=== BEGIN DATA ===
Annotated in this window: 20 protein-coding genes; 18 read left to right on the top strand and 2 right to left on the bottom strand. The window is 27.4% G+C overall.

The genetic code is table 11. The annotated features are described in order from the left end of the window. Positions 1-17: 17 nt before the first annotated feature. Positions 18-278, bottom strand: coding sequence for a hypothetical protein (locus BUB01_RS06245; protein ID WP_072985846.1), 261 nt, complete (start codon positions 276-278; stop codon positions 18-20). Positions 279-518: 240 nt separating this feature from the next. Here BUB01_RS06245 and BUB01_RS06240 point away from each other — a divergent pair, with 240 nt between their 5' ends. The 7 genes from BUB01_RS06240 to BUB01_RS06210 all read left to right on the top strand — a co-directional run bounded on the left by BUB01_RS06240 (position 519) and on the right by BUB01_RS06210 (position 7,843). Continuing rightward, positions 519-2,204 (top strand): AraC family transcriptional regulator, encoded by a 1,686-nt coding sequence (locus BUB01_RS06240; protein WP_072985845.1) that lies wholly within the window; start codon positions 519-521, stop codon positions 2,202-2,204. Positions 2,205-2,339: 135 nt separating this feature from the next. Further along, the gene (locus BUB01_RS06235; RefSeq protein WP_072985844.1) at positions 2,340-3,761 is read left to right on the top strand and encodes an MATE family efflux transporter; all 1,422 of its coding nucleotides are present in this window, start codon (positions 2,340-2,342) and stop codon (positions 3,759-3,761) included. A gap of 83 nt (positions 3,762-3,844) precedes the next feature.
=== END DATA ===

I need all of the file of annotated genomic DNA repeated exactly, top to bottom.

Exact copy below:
Annotated in this window: 20 protein-coding genes; 18 read left to right on the top strand and 2 right to left on the bottom strand. The window is 27.4% G+C overall.

The genetic code is table 11. The annotated features are described in order from the left end of the window. Positions 1-17: 17 nt before the first annotated feature. Positions 18-278, bottom strand: coding sequence for a hypothetical protein (locus BUB01_RS06245; protein ID WP_072985846.1), 261 nt, complete (start codon positions 276-278; stop codon positions 18-20). Positions 279-518: 240 nt separating this feature from the next. Here BUB01_RS06245 and BUB01_RS06240 point away from each other — a divergent pair, with 240 nt between their 5' ends. The 7 genes from BUB01_RS06240 to BUB01_RS06210 all read left to right on the top strand — a co-directional run bounded on the left by BUB01_RS06240 (position 519) and on the right by BUB01_RS06210 (position 7,843). Continuing rightward, positions 519-2,204 (top strand): AraC family transcriptional regulator, encoded by a 1,686-nt coding sequence (locus BUB01_RS06240; protein WP_072985845.1) that lies wholly within the window; start codon positions 519-521, stop codon positions 2,202-2,204. Positions 2,205-2,339: 135 nt separating this feature from the next. Further along, the gene (locus BUB01_RS06235; RefSeq protein WP_072985844.1) at positions 2,340-3,761 is read left to right on the top strand and encodes an MATE family efflux transporter; all 1,422 of its coding nucleotides are present in this window, start codon (positions 2,340-2,342) and stop codon (positions 3,759-3,761) included. A gap of 83 nt (positions 3,762-3,844) precedes the next feature.